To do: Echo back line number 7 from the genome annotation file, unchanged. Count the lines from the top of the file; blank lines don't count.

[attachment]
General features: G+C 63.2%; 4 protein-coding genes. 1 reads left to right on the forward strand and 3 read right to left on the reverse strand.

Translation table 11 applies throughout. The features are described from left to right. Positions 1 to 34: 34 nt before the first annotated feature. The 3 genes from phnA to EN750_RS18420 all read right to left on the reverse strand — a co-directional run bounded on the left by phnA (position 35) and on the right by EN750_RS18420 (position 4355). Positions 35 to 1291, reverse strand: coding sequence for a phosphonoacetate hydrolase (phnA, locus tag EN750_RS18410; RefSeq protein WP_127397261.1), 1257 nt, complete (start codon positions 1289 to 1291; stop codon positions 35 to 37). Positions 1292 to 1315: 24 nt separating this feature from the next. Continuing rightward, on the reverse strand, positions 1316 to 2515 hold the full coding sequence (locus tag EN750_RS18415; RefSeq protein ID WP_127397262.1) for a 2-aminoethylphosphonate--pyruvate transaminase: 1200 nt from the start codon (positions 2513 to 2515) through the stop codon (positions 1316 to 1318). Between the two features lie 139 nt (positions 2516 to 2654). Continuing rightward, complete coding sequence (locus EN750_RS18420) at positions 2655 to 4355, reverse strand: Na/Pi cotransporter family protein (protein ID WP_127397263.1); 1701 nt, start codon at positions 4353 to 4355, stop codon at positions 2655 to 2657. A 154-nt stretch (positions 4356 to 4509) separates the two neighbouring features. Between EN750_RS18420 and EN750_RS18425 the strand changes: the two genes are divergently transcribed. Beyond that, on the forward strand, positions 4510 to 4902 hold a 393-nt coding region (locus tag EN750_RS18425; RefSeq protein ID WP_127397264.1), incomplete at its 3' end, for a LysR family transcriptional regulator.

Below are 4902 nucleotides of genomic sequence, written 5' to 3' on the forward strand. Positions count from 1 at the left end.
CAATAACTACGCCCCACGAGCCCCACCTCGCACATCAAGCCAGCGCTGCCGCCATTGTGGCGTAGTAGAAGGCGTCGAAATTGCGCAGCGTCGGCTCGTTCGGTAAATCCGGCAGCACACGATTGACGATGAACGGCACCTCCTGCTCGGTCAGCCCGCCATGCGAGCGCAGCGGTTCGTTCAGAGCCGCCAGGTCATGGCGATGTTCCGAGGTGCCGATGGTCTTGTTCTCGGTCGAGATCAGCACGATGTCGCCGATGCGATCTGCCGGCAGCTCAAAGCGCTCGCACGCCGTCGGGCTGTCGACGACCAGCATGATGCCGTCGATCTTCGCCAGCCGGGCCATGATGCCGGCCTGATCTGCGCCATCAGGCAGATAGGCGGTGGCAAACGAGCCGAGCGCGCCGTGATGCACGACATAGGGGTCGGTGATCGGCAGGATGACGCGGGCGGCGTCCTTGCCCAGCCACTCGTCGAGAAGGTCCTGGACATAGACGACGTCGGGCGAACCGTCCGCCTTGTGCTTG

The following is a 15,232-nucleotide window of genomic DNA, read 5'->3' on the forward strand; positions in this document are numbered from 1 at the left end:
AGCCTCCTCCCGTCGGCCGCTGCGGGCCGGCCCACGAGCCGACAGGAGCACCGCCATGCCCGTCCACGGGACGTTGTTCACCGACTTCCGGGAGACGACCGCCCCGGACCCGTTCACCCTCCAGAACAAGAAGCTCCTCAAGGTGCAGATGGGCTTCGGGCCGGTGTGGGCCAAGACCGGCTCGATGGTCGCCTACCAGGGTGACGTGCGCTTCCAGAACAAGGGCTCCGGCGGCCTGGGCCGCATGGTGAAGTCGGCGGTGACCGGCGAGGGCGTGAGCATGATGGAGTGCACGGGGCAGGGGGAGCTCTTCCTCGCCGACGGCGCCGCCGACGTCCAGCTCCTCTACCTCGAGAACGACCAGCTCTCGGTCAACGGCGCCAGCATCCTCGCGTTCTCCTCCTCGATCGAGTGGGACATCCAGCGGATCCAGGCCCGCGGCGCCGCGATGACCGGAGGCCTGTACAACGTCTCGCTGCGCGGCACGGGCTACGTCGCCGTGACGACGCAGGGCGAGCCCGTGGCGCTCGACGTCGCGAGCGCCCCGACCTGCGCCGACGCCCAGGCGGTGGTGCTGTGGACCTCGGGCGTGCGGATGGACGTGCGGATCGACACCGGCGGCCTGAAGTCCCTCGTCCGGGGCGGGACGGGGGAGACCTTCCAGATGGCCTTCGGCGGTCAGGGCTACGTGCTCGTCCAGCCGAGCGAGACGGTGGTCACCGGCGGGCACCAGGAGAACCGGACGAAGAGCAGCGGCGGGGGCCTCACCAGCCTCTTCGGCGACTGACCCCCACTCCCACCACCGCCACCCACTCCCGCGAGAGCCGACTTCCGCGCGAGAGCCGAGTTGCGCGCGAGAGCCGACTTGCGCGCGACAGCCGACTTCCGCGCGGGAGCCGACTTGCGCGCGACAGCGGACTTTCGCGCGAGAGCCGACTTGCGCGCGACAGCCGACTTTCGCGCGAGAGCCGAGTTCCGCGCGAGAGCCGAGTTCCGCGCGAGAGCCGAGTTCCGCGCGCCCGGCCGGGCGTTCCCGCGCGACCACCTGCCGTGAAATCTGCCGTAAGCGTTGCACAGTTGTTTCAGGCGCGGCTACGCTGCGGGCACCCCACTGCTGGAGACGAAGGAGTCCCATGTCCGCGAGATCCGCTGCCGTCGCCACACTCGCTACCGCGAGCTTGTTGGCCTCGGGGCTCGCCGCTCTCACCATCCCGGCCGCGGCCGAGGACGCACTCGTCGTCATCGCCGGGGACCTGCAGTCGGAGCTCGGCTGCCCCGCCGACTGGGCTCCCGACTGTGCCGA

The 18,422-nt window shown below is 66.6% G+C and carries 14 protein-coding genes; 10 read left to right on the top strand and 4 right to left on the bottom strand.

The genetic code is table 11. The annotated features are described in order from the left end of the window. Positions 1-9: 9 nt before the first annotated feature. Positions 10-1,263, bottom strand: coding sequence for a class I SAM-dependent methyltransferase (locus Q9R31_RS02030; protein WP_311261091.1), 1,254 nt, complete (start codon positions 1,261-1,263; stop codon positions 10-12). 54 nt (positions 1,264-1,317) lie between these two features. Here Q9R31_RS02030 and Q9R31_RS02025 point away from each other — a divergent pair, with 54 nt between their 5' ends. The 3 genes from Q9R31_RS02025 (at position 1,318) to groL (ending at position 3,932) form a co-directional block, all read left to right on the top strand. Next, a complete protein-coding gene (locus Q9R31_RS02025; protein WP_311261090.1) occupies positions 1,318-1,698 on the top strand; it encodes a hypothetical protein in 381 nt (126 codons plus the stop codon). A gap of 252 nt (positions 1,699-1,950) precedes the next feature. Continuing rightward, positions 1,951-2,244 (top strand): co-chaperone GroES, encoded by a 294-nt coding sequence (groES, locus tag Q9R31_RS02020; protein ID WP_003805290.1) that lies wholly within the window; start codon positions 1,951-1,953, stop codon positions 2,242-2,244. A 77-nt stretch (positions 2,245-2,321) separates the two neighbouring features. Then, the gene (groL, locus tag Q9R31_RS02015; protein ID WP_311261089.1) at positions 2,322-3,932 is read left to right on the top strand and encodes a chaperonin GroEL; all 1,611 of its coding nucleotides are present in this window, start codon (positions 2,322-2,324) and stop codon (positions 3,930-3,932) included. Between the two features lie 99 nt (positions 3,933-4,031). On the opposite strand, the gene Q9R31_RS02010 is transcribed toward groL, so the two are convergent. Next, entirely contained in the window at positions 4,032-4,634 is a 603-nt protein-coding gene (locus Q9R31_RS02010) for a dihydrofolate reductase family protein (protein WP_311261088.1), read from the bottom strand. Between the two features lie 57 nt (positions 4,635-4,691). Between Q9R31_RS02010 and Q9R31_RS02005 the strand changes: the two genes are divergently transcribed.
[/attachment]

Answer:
The 18,422-nt window shown below is 66.6% G+C and carries 14 protein-coding genes; 10 read left to right on the top strand and 4 right to left on the bottom strand.